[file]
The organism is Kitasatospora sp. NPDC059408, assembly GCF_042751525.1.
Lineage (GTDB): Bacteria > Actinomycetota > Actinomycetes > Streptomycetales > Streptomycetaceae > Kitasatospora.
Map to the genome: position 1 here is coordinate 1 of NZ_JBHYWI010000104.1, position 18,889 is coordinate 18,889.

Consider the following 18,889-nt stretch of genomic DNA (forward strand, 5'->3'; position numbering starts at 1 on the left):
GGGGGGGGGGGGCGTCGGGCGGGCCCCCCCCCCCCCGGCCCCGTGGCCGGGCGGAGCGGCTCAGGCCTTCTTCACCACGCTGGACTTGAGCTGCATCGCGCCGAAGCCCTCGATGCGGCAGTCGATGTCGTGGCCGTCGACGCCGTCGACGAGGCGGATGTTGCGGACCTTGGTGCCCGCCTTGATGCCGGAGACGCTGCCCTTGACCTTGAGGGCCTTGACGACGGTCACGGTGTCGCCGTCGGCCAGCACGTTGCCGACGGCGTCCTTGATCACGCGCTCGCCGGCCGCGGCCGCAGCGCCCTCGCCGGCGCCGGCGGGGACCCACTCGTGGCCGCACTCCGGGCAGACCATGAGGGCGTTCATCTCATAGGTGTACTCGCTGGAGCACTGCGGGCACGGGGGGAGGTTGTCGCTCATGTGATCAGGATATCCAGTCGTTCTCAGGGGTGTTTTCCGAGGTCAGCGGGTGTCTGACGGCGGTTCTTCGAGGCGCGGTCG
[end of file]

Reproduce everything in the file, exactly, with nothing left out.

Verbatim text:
The organism is Kitasatospora sp. NPDC059408, assembly GCF_042751525.1.
Lineage (GTDB): Bacteria > Actinomycetota > Actinomycetes > Streptomycetales > Streptomycetaceae > Kitasatospora.
Map to the genome: position 1 here is coordinate 1 of NZ_JBHYWI010000104.1, position 18,889 is coordinate 18,889.

Consider the following 18,889-nt stretch of genomic DNA (forward strand, 5'->3'; position numbering starts at 1 on the left):
GGGGGGGGGGGGCGTCGGGCGGGCCCCCCCCCCCCCGGCCCCGTGGCCGGGCGGAGCGGCTCAGGCCTTCTTCACCACGCTGGACTTGAGCTGCATCGCGCCGAAGCCCTCGATGCGGCAGTCGATGTCGTGGCCGTCGACGCCGTCGACGAGGCGGATGTTGCGGACCTTGGTGCCCGCCTTGATGCCGGAGACGCTGCCCTTGACCTTGAGGGCCTTGACGACGGTCACGGTGTCGCCGTCGGCCAGCACGTTGCCGACGGCGTCCTTGATCACGCGCTCGCCGGCCGCGGCCGCAGCGCCCTCGCCGGCGCCGGCGGGGACCCACTCGTGGCCGCACTCCGGGCAGACCATGAGGGCGTTCATCTCATAGGTGTACTCGCTGGAGCACTGCGGGCACGGGGGGAGGTTGTCGCTCATGTGATCAGGATATCCAGTCGTTCTCAGGGGTGTTTTCCGAGGTCAGCGGGTGTCTGACGGCGGTTCTTCGAGGCGCGGTCG